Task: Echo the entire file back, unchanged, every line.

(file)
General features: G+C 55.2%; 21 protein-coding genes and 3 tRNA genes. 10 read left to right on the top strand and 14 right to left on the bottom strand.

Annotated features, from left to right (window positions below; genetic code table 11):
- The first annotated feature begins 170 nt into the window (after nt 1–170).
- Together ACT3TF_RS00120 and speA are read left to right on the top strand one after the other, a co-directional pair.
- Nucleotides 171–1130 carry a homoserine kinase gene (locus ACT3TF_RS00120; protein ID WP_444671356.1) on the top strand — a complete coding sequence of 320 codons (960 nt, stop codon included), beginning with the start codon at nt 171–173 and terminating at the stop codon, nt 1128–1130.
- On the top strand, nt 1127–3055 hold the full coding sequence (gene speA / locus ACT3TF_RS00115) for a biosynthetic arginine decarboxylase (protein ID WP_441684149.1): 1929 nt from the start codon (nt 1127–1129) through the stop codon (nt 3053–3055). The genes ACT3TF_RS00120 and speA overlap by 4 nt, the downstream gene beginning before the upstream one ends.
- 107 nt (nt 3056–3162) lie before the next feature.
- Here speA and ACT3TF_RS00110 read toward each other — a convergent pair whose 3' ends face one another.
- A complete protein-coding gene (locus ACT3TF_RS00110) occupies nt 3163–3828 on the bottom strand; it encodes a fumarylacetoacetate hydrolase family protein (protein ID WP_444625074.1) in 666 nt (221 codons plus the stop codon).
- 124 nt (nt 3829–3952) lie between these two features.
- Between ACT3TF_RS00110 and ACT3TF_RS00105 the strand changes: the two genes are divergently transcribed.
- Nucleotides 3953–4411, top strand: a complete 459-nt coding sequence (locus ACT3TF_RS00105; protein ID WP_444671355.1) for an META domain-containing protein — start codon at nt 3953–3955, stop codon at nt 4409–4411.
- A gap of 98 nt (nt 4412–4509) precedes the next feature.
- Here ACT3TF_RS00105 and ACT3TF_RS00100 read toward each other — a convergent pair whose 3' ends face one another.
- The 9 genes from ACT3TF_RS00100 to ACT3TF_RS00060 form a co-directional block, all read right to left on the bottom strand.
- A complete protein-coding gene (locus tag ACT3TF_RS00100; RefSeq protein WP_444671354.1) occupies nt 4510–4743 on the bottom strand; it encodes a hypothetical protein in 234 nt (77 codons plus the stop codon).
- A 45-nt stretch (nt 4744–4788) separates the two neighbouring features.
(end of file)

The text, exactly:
General features: G+C 55.2%; 21 protein-coding genes and 3 tRNA genes. 10 read left to right on the top strand and 14 right to left on the bottom strand.

Annotated features, from left to right (window positions below; genetic code table 11):
- The first annotated feature begins 170 nt into the window (after nt 1–170).
- Together ACT3TF_RS00120 and speA are read left to right on the top strand one after the other, a co-directional pair.
- Nucleotides 171–1130 carry a homoserine kinase gene (locus ACT3TF_RS00120; protein ID WP_444671356.1) on the top strand — a complete coding sequence of 320 codons (960 nt, stop codon included), beginning with the start codon at nt 171–173 and terminating at the stop codon, nt 1128–1130.
- On the top strand, nt 1127–3055 hold the full coding sequence (gene speA / locus ACT3TF_RS00115) for a biosynthetic arginine decarboxylase (protein ID WP_441684149.1): 1929 nt from the start codon (nt 1127–1129) through the stop codon (nt 3053–3055). The genes ACT3TF_RS00120 and speA overlap by 4 nt, the downstream gene beginning before the upstream one ends.
- 107 nt (nt 3056–3162) lie before the next feature.
- Here speA and ACT3TF_RS00110 read toward each other — a convergent pair whose 3' ends face one another.
- A complete protein-coding gene (locus ACT3TF_RS00110) occupies nt 3163–3828 on the bottom strand; it encodes a fumarylacetoacetate hydrolase family protein (protein ID WP_444625074.1) in 666 nt (221 codons plus the stop codon).
- 124 nt (nt 3829–3952) lie between these two features.
- Between ACT3TF_RS00110 and ACT3TF_RS00105 the strand changes: the two genes are divergently transcribed.
- Nucleotides 3953–4411, top strand: a complete 459-nt coding sequence (locus ACT3TF_RS00105; protein ID WP_444671355.1) for an META domain-containing protein — start codon at nt 3953–3955, stop codon at nt 4409–4411.
- A gap of 98 nt (nt 4412–4509) precedes the next feature.
- Here ACT3TF_RS00105 and ACT3TF_RS00100 read toward each other — a convergent pair whose 3' ends face one another.
- The 9 genes from ACT3TF_RS00100 to ACT3TF_RS00060 form a co-directional block, all read right to left on the bottom strand.
- A complete protein-coding gene (locus tag ACT3TF_RS00100; RefSeq protein WP_444671354.1) occupies nt 4510–4743 on the bottom strand; it encodes a hypothetical protein in 234 nt (77 codons plus the stop codon).
- A 45-nt stretch (nt 4744–4788) separates the two neighbouring features.